LOCKDOWNS have ended and the Mornington Peninsula is coming out of hibernation to the tunes of eclectic music at Ninchfest in March, but with a twist on previous years.
The festival, which started six years ago at St Andrews Beach and, apart from last year’s hiatus due to COVID restrictions, will for the first time be held over two days, with a twilight session on Friday 4 March and a full day on Saturday 5 March.
The event is a drawcard for music lovers and a launching pad for emerging musical talent. It also claims the “local” tag with legitimacy, being run by Drew Heyes and his wife Sal, who head a team of five directors.
A musician, Heyes founded the festival to provide a dedicated music festival for the peninsula and to showcase the talent of local musicians, as well as those from further afield.
While it started off as a festival that largely featured punk, it has morphed into an event for all the family, featuring all genres.
It is a little like Woodstock coming to the peninsula, without the camping.
Heyes is proud of how the festival has matured and evolved in the past six years and hopes this year’s event gives house-bound music enthusiasts the post lockdown escapism and live music hit they have been missing.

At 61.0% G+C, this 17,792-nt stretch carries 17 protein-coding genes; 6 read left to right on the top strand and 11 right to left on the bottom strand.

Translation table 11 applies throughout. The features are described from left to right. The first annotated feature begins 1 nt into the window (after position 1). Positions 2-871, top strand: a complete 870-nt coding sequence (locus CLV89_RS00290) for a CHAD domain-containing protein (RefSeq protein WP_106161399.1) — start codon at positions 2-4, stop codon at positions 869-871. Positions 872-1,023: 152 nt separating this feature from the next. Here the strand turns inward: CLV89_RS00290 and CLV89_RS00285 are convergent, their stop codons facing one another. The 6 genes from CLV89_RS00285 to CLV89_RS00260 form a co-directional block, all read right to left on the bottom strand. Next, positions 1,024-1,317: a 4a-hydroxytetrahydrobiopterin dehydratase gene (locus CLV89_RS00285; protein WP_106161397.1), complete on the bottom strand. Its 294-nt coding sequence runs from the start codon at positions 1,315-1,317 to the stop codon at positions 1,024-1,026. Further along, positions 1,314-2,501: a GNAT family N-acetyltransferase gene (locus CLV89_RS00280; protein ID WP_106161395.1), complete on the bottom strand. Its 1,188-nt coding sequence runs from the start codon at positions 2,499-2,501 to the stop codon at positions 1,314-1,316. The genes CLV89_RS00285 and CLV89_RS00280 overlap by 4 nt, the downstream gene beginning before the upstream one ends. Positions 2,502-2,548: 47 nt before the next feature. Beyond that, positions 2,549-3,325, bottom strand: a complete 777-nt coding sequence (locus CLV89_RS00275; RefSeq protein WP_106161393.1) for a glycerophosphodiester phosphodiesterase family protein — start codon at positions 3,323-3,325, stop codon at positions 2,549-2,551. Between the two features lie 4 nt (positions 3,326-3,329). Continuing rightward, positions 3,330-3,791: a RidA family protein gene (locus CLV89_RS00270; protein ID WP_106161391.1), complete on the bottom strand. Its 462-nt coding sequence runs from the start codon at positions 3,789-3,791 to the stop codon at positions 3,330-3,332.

“It started out as just an idea to give the peninsula its own festival, and I had already been involved in several other local projects, including EcoFest and raising money for the fight against the Gunnamatta sewage outfall, so I just put the word out to friends,” he said.
“The response was great and while it is a lot of work to organise, and it’s certainly a labour of love and not a way to make money, it’s become a great festival and a key event on the peninsula.”
Heyes, who has drummed for alternative bands such as Will’s Afro, Stiff Richards, Tub’o’Vas, and Butter and now with Rennie and the Shitchair, says the festival is a rare opportunity for young bands playing alternative music to hit the stage and network with other musicians and industry people.
“One of our missions is to expose up-and-coming bands and musicians, particularly those from the peninsula, and to have a cultural mix, as well as more girls on stage, because many artists don’t get the coverage they deserve,” he said.
“We have some great African and Indigenous musicians, and Australiana rock and roll. It’s truly a mixed bag and has something for everyone, and it’s very family friendly.”
Heyes says the festival has helped launch the careers of local musicians, including The Grogans, an indie band of three mates who have a passion for 1960s surf rock.
There will be more than 25 acts at Ninchfest 5, including Bad//Dreems, Cable Ties and The Meanies, food vendors and refreshments from breweries, and plenty of room for picnics on the lawn.